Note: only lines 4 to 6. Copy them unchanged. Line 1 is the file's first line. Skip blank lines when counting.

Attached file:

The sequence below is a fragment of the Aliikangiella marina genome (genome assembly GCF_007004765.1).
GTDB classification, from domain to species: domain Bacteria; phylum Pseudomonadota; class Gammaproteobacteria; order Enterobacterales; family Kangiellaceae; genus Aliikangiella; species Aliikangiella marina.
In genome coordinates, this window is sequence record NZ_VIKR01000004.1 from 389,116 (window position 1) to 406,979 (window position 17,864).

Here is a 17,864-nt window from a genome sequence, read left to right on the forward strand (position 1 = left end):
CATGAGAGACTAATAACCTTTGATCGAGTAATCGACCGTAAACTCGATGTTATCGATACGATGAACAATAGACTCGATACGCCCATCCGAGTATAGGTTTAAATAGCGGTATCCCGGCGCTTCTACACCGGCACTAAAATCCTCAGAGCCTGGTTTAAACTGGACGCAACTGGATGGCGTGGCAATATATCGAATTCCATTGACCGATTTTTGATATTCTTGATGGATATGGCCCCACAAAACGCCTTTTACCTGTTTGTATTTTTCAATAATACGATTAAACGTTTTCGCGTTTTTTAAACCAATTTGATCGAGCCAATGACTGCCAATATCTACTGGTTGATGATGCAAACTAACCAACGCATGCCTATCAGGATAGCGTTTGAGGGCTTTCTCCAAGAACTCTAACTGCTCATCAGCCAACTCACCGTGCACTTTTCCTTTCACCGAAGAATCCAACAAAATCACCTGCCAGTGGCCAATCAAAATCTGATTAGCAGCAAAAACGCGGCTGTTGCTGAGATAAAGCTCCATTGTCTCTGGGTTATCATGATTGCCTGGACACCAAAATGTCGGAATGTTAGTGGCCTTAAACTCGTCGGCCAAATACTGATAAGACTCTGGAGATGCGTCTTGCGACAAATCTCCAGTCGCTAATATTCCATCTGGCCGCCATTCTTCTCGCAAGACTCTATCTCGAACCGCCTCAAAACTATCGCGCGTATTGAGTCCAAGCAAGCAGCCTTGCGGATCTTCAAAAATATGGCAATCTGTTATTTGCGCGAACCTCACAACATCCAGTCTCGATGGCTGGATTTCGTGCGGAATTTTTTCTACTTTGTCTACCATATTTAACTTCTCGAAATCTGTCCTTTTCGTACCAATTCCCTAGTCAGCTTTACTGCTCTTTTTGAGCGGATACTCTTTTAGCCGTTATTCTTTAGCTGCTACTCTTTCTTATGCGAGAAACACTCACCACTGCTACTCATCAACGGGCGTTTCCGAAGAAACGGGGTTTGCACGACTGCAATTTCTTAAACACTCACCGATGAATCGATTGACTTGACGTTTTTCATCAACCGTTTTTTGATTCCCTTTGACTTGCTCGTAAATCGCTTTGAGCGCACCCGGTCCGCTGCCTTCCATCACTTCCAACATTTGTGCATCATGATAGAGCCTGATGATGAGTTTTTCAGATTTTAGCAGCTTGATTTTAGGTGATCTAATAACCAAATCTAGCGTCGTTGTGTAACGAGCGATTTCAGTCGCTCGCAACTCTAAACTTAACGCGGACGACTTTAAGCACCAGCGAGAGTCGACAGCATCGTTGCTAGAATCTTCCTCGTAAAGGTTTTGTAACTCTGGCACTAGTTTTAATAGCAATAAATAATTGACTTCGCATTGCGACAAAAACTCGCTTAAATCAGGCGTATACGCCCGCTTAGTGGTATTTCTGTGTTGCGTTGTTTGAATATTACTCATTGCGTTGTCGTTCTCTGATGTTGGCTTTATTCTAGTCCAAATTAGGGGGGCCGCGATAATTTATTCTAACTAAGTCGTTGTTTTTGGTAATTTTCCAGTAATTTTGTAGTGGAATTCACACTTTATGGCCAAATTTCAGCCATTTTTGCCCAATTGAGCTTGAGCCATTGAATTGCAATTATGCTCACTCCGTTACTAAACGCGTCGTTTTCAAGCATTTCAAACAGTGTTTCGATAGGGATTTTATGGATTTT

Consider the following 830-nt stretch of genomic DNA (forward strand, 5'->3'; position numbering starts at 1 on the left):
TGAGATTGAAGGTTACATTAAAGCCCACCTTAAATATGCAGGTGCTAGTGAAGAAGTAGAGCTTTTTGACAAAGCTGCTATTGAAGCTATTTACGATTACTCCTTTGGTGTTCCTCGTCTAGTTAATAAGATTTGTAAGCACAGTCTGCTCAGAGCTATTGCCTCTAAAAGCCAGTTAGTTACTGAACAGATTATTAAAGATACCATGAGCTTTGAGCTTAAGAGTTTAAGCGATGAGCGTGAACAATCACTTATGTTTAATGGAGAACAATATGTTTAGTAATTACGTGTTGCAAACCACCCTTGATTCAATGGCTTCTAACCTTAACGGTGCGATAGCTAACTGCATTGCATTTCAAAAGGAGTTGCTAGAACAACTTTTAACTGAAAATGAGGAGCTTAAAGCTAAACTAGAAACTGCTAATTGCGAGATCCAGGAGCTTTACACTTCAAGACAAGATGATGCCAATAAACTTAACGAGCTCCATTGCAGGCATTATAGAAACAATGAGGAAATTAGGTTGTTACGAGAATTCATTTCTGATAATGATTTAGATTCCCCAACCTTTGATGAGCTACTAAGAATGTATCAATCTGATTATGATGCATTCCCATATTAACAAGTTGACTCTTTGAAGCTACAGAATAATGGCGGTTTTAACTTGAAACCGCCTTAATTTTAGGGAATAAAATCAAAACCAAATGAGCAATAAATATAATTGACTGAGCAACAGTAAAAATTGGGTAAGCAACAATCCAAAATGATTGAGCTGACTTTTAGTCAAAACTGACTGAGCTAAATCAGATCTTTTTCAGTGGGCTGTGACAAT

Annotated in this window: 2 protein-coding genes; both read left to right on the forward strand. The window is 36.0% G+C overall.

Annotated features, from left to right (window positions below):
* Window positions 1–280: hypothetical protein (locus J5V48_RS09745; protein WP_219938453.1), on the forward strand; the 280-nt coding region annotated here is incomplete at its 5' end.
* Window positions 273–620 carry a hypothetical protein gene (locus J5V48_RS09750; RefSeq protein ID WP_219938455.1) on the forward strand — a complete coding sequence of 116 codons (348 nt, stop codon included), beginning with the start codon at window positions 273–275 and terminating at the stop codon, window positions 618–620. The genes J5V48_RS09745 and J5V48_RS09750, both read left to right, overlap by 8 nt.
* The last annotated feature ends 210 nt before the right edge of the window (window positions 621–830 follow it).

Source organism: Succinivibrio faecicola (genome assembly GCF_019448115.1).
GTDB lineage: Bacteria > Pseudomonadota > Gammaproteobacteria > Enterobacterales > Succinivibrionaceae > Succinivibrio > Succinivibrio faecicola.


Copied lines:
Here is a 17,864-nt window from a genome sequence, read left to right on the forward strand (position 1 = left end):
CATGAGAGACTAATAACCTTTGATCGAGTAATCGACCGTAAACTCGATGTTATCGATACGATGAACAATAGACTCGATACGCCCATCCGAGTATAGGTTTAAATAGCGGTATCCCGGCGCTTCTACACCGGCACTAAAATCCTCAGAGCCTGGTTTAAACTGGACGCAACTGGATGGCGTGGCAATATATCGAATTCCATTGACCGATTTTTGATATTCTTGATGGATATGGCCCCACAAAACGCCTTTTACCTGTTTGTATTTTTCAATAATACGATTAAACGTTTTCGCGTTTTTTAAACCAATTTGATCGAGCCAATGACTGCCAATATCTACTGGTTGATGATGCAAACTAACCAACGCATGCCTATCAGGATAGCGTTTGAGGGCTTTCTCCAAGAACTCTAACTGCTCATCAGCCAACTCACCGTGCACTTTTCCTTTCACCGAAGAATCCAACAAAATCACCTGCCAGTGGCCAATCAAAATCTGATTAGCAGCAAAAACGCGGCTGTTGCTGAGATAAAGCTCCATTGTCTCTGGGTTATCATGATTGCCTGGACACCAAAATGTCGGAATGTTAGTGGCCTTAAACTCGTCGGCCAAATACTGATAAGACTCTGGAGATGCGTCTTGCGACAAATCTCCAGTCGCTAATATTCCATCTGGCCGCCATTCTTCTCGCAAGACTCTATCTCGAACCGCCTCAAAACTATCGCGCGTATTGAGTCCAAGCAAGCAGCCTTGCGGATCTTCAAAAATATGGCAATCTGTTATTTGCGCGAACCTCACAACATCCAGTCTCGATGGCTGGATTTCGTGCGGAATTTTTTCTACTTTGTCTACCATATTTAACTTCTCGAAATCTGTCCTTTTCGTACCAATTCCCTAGTCAGCTTTACTGCTCTTTTTGAGCGGATACTCTTTTAGCCGTTATTCTTTAGCTGCTACTCTTTCTTATGCGAGAAACACTCACCACTGCTACTCATCAACGGGCGTTTCCGAAGAAACGGGGTTTGCACGACTGCAATTTCTTAAACACTCACCGATGAATCGATTGACTTGACGTTTTTCATCAACCGTTTTTTGATTCCCTTTGACTTGCTCGTAAATCGCTTTGAGCGCACCCGGTCCGCTGCCTTCCATCACTTCCAACATTTGTGCATCATGATAGAGCCTGATGATGAGTTTTTCAGATTTTAGCAGCTTGATTTTAGGTGATCTAATAACCAAATCTAGCGTCGTTGTGTAACGAGCGATTTCAGTCGCTCGCAACTCTAAACTTAACGCGGACGACTTTAAGCACCAGCGAGAGTCGACAGCATCGTTGCTAGAATCTTCCTCGTAAAGGTTTTGTAACTCTGGCACTAGTTTTAATAGCAATAAATAATTGACTTCGCATTGCGACAAAAACTCGCTTAAATCAGGCGTATACGCCCGCTTAGTGGTATTTCTGTGTTGCGTTGTTTGAATATTACTCATTGCGTTGTCGTTCTCTGATGTTGGCTTTATTCTAGTCCAAATTAGGGGGGCCGCGATAATTTATTCTAACTAAGTCGTTGTTTTTGGTAATTTTCCAGTAATTTTGTAGTGGAATTCACACTTTATGGCCAAATTTCAGCCATTTTTGCCCAATTGAGCTTGAGCCATTGAATTGCAATTATGCTCACTCCGTTACTAAACGCGTCGTTTTCAAGCATTTCAAACAGTGTTTCGATAGGGATTTTATGGATTTT

Consider the following 830-nt stretch of genomic DNA (forward strand, 5'->3'; position numbering starts at 1 on the left):